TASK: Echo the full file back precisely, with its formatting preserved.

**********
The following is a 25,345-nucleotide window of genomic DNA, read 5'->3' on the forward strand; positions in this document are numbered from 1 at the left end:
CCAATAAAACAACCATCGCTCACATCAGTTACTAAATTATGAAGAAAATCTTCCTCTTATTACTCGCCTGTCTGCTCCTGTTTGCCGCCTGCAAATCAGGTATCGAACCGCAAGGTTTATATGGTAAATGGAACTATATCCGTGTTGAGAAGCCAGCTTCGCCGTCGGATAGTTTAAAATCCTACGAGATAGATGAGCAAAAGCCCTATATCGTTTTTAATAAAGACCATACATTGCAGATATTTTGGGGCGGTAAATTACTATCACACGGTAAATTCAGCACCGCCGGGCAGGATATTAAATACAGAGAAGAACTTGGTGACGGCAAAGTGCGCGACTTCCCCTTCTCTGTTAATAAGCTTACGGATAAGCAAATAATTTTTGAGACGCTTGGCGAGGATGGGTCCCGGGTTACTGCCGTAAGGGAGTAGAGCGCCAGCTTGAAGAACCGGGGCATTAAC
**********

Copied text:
The following is a 25,345-nucleotide window of genomic DNA, read 5'->3' on the forward strand; positions in this document are numbered from 1 at the left end:
CCAATAAAACAACCATCGCTCACATCAGTTACTAAATTATGAAGAAAATCTTCCTCTTATTACTCGCCTGTCTGCTCCTGTTTGCCGCCTGCAAATCAGGTATCGAACCGCAAGGTTTATATGGTAAATGGAACTATATCCGTGTTGAGAAGCCAGCTTCGCCGTCGGATAGTTTAAAATCCTACGAGATAGATGAGCAAAAGCCCTATATCGTTTTTAATAAAGACCATACATTGCAGATATTTTGGGGCGGTAAATTACTATCACACGGTAAATTCAGCACCGCCGGGCAGGATATTAAATACAGAGAAGAACTTGGTGACGGCAAAGTGCGCGACTTCCCCTTCTCTGTTAATAAGCTTACGGATAAGCAAATAATTTTTGAGACGCTTGGCGAGGATGGGTCCCGGGTTACTGCCGTAAGGGAGTAGAGCGCCAGCTTGAAGAACCGGGGCATTAAC